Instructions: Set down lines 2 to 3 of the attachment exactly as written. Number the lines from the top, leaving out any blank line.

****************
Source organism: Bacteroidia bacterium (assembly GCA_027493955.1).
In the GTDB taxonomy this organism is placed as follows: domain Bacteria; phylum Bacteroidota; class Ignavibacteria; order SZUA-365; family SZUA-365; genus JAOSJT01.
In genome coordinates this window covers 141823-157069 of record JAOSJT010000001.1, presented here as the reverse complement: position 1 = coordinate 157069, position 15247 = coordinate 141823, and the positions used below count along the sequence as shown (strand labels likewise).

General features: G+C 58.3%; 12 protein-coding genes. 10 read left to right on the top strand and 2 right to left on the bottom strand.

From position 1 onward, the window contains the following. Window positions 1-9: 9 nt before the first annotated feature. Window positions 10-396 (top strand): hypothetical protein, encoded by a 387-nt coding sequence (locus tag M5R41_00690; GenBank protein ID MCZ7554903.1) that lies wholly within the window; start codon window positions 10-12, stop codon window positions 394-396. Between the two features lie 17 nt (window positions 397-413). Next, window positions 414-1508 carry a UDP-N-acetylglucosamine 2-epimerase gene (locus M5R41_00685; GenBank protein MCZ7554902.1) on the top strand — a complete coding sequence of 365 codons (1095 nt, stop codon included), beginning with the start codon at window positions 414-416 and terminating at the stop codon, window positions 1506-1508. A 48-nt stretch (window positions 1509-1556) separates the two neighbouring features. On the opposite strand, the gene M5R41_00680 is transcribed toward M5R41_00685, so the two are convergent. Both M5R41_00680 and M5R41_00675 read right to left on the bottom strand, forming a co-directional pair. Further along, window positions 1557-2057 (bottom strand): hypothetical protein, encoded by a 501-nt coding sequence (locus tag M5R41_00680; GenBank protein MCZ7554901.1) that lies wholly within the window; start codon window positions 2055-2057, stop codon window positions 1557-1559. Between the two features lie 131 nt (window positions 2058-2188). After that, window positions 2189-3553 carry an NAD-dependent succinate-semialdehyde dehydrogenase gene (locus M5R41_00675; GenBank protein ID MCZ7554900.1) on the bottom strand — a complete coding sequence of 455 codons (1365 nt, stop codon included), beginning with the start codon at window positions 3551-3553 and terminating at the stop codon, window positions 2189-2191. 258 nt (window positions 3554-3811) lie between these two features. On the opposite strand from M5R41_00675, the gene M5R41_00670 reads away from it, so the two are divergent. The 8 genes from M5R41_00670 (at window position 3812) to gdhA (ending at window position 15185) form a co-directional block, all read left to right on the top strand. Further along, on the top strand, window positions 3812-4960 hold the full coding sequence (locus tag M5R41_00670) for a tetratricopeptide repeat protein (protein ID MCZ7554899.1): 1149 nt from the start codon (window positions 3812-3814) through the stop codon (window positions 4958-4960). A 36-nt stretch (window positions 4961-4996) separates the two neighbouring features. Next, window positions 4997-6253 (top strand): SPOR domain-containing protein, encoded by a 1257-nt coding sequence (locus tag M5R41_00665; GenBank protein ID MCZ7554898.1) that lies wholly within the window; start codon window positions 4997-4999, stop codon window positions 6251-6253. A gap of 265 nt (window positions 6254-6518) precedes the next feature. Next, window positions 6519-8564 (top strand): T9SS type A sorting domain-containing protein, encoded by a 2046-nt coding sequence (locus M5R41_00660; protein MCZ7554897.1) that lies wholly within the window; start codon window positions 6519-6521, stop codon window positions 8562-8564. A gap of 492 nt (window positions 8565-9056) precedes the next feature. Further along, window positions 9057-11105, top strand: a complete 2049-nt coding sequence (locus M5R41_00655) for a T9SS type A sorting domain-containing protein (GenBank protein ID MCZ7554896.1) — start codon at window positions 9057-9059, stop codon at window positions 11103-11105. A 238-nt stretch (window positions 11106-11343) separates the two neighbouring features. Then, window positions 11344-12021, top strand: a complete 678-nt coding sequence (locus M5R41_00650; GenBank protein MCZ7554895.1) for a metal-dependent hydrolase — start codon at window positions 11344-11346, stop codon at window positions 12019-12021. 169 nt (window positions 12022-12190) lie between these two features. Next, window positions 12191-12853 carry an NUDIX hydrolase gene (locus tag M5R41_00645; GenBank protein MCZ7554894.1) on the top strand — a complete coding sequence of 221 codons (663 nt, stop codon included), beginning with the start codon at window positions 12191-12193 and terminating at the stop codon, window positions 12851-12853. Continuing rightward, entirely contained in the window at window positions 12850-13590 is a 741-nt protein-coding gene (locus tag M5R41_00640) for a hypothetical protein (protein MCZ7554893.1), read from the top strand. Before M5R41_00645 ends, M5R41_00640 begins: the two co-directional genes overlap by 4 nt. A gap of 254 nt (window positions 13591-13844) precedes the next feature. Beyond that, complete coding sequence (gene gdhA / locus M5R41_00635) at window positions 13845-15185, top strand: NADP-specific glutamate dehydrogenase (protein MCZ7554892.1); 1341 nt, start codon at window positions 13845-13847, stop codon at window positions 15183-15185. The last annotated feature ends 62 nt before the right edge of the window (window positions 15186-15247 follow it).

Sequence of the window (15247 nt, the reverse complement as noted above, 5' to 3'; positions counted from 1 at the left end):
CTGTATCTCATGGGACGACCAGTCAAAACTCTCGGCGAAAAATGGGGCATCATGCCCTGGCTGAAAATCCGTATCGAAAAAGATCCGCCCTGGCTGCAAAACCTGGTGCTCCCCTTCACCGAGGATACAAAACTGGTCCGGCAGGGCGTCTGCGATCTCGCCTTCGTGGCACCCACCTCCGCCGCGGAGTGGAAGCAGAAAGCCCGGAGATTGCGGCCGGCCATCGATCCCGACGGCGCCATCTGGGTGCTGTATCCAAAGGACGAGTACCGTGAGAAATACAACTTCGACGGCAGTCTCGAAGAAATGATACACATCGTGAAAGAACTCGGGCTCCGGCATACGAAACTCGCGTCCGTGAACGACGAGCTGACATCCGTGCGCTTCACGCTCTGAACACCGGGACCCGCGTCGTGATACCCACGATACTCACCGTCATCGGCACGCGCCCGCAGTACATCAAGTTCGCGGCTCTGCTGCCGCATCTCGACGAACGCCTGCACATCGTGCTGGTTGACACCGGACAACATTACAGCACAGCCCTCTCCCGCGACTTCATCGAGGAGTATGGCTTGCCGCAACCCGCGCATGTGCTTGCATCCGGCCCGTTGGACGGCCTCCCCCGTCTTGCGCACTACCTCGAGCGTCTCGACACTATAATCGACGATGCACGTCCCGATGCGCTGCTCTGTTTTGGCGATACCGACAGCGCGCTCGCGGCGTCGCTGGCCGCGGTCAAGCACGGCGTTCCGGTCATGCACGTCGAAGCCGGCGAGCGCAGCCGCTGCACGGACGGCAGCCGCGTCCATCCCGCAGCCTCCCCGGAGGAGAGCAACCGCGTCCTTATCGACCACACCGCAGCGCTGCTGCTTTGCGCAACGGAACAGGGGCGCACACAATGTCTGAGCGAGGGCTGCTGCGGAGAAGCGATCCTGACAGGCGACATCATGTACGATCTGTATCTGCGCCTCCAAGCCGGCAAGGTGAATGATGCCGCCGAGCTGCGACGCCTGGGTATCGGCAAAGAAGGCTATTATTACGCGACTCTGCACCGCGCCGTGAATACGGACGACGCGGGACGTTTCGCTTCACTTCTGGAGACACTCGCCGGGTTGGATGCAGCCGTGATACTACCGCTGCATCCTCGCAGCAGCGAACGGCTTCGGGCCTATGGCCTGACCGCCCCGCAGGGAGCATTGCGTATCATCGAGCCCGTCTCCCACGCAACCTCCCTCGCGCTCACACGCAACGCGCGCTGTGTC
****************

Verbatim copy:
In the GTDB taxonomy this organism is placed as follows: domain Bacteria; phylum Bacteroidota; class Ignavibacteria; order SZUA-365; family SZUA-365; genus JAOSJT01.
In genome coordinates this window covers 141823-157069 of record JAOSJT010000001.1, presented here as the reverse complement: position 1 = coordinate 157069, position 15247 = coordinate 141823, and the positions used below count along the sequence as shown (strand labels likewise).